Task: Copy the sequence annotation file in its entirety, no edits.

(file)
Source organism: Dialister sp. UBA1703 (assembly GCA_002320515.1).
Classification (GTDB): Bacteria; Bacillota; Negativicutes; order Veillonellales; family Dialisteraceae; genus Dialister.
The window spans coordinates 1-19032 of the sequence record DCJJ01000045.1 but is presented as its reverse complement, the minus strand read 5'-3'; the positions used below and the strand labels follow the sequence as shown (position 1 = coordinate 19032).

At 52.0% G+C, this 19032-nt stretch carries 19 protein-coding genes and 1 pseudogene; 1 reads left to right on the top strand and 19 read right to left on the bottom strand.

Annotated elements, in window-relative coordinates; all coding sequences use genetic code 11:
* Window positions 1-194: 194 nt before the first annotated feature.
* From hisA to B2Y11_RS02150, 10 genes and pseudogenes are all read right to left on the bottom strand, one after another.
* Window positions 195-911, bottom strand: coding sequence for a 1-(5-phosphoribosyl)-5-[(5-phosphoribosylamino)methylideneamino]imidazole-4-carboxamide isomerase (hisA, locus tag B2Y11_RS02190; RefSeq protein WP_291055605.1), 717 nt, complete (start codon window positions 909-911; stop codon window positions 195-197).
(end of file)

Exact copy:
Source organism: Dialister sp. UBA1703 (assembly GCA_002320515.1).
Classification (GTDB): Bacteria; Bacillota; Negativicutes; order Veillonellales; family Dialisteraceae; genus Dialister.
The window spans coordinates 1-19032 of the sequence record DCJJ01000045.1 but is presented as its reverse complement, the minus strand read 5'-3'; the positions used below and the strand labels follow the sequence as shown (position 1 = coordinate 19032).

At 52.0% G+C, this 19032-nt stretch carries 19 protein-coding genes and 1 pseudogene; 1 reads left to right on the top strand and 19 read right to left on the bottom strand.

Annotated elements, in window-relative coordinates; all coding sequences use genetic code 11:
* Window positions 1-194: 194 nt before the first annotated feature.
* From hisA to B2Y11_RS02150, 10 genes and pseudogenes are all read right to left on the bottom strand, one after another.
* Window positions 195-911, bottom strand: coding sequence for a 1-(5-phosphoribosyl)-5-[(5-phosphoribosylamino)methylideneamino]imidazole-4-carboxamide isomerase (hisA, locus tag B2Y11_RS02190; RefSeq protein WP_291055605.1), 717 nt, complete (start codon window positions 909-911; stop codon window positions 195-197).